Lakes & Dams
Bangweulu translates as ‘The place where the water meets the sky’. This area is often described, in clichéd terms, as one of Africa's last great wilderness areas – which might be overstating its case a little, but it is certainly a very large and very wild area, which very few people really know and understand. The low-lying basin containing Lake Bangweulu and its wetlands receives one of the highest rainfalls in the country – over 1,400mm per annum. On the north-western edge of the congo basin is Lake Bangweulu itself, about 50km long and up to 25km wide. This is probably the largest body of water within Zambia's borders, and an excellent spot for watching the local fishermen, it also has remarkable white, sandy beaches. It is easily reached at Samfya, a small town on the main road from Serenje to Mansa.
The more fascinating areas here are the vast wetlands to the southeast of the lake, which cover an area two to three times the size of the lake, and the seasonally flooded grasslands to the south of those wetlands.
Image Credit: Emmanuel Mwiche
Beyond Victoria Falls, the Zambezi River flows through the Batoka Gorge then enters the waters of Lake Kariba. Formed behind the massive Kariba Dam, this is one of the largest artificial lakes in the world. It's enormous, and a spectacular sight with the silhouettes of jagged Zimbabwean peaks far across its shimmering waters. For those who make it here, this remoteness is the very attraction.
The main base for activities on and around the lakeshore is Siavonga, which is a small town with accommodation. Sinazongwe, almost halfway between Livingstone and Siavonga, is even less set up for tourism. Only 17km away across the water, closer to Zimbabwe (150m away) than Zambia, is Chete (27 sq km), the largest island on the lake. It has lions, leopards, elands, waterbucks, bushbucks, impalas and kudus, and of course hippos and crocs, as well as an astonishing variety of birds – but no roads or accommodation.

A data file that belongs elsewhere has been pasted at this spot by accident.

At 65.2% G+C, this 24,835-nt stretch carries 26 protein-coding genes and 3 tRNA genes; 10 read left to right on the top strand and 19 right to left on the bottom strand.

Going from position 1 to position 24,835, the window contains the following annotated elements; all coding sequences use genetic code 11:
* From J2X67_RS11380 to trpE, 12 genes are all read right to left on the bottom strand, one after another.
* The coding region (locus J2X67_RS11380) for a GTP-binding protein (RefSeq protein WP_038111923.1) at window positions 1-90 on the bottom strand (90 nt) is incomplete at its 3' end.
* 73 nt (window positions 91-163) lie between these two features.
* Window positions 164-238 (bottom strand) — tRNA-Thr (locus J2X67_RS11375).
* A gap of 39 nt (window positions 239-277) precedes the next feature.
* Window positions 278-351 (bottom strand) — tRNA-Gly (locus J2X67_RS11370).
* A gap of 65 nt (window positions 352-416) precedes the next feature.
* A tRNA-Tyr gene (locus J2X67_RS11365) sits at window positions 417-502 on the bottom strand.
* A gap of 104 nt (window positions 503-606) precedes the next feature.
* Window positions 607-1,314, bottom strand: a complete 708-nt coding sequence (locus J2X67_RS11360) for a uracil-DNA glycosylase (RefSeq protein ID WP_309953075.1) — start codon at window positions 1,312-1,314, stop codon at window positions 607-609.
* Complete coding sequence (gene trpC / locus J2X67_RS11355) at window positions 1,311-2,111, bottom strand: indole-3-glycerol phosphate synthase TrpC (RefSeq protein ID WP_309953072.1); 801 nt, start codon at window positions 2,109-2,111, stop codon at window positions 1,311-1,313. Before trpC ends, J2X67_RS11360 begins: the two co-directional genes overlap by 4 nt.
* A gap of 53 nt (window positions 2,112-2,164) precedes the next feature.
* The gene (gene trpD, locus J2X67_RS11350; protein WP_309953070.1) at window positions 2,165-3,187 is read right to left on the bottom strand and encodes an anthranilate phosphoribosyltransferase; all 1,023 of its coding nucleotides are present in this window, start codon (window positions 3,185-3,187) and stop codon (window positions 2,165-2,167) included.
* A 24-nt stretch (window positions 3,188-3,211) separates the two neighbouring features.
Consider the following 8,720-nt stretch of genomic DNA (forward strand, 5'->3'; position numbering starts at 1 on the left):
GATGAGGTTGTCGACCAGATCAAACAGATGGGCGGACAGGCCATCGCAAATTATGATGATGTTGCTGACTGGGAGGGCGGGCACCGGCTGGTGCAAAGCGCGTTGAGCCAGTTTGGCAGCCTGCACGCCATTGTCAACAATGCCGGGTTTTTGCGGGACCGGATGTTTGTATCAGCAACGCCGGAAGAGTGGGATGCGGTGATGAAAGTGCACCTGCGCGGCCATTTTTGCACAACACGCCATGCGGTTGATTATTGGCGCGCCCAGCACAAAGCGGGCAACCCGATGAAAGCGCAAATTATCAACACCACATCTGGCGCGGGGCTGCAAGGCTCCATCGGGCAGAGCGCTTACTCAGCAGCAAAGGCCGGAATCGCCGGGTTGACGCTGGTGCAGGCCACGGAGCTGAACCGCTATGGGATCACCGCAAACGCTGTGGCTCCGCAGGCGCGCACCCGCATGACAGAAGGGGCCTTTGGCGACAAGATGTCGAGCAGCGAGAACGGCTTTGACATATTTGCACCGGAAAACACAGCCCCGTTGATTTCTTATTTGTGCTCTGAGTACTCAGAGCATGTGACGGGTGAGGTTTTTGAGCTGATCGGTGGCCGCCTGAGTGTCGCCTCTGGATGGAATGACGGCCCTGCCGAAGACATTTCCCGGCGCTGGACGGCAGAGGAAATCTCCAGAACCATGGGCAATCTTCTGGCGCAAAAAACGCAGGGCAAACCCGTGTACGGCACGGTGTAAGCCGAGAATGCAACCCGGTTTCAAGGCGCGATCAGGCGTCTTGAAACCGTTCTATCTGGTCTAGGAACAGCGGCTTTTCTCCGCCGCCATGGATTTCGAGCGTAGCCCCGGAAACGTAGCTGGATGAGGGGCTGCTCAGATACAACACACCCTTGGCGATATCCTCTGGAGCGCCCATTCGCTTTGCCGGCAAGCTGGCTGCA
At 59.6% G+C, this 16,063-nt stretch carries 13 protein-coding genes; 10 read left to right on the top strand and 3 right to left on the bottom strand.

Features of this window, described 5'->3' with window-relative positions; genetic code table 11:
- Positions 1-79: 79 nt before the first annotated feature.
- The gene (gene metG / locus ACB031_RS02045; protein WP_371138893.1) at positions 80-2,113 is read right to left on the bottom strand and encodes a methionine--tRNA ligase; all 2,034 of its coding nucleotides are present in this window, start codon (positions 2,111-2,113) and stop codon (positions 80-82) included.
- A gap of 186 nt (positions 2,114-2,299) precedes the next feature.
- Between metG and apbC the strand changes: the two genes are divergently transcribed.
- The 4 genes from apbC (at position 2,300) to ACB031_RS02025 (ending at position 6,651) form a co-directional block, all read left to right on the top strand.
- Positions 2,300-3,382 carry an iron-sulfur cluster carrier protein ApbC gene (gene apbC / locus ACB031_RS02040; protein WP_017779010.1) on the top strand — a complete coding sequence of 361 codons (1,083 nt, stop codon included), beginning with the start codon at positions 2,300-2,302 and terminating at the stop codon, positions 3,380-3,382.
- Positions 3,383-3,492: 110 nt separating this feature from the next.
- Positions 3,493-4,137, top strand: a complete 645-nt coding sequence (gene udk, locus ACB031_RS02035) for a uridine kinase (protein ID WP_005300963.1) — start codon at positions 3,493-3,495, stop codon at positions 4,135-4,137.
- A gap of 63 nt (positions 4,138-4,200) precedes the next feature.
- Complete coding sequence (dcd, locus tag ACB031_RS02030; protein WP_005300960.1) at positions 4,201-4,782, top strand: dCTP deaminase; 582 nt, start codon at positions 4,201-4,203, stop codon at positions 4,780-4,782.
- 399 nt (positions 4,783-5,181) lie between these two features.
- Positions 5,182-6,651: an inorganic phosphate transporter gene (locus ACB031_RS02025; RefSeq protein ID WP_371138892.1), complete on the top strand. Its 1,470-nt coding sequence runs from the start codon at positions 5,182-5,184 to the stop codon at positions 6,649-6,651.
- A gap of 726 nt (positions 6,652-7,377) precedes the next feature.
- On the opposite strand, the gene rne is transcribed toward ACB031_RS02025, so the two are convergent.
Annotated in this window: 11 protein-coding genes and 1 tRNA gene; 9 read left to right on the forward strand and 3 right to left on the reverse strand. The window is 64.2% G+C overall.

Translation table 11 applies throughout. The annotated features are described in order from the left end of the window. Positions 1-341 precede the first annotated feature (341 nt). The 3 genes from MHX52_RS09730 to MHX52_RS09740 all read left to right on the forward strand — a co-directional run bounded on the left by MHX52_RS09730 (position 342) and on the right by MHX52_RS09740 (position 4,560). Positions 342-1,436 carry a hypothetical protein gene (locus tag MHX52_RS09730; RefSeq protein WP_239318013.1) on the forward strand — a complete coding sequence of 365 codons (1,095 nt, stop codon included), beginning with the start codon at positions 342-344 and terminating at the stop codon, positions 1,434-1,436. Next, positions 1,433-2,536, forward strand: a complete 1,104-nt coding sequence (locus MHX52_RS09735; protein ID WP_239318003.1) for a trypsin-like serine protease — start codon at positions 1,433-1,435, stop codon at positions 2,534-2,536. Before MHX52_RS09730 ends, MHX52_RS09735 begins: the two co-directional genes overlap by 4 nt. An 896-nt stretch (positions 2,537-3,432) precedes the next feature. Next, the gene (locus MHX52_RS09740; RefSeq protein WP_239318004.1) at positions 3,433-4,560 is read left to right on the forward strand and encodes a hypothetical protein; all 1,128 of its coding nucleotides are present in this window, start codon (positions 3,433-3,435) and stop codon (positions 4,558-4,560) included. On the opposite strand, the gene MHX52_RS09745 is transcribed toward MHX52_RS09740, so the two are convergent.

Image Credit: Tatenda Sasa
Lake Kashiba is the best known of the several small, very deep pools in the Luanshya district called "the sunken lakes." They are found in limestone and were caused by the action of water on the rock, dissolving it and forming caves which eventually collapsed, leaving deep holes filled with water. It is about 3.5 hectares (8.6 acres) in area and about 100 metres deep. The water level is about 10 metres below the surrounding forest.
Image Credit: Richard Steward
Spreading over a massive 34,000 sq km, and reaching almost 1500m deep, cavernous Lake Tanganyika is the second-deepest lake in the world and contains about 15% of the earth's fresh water. Believed to be up to 15 million years old and lying in the Great Rift Valley, the shores of the lake reach Tanzania, Burundi, the Democratic Republic of the Congo and Zambia. The climate here is always very hot, especially at the end of the dry season.
Of most interest to visitors are its white sandy beaches that, along with palm trees and snorkelling in crystal clear waters with multi-coloured tropical fish, can make it feel more like Thailand than Zambia.
Image Credit: Gareth Zebron
Approximately seven kilometres west of Kitwe, the Mindolo dam offers good camping, a restaurant, game viewing, walking trails, fishing, boating and other leisure activities in a beautiful setting.
Image Credit: Chuma Kabaghe
Musangezhi Dam was constructed for the Trident Copper Project by First Quantum Minerals under a water abstraction permit approved July 2012 for a rate of 40,000 m3/day, with the initial period valid for 5 years and renewable.
The dam is located on the outskirts of Solwezi town, in North Western Province
Image Credit: Matthew Blair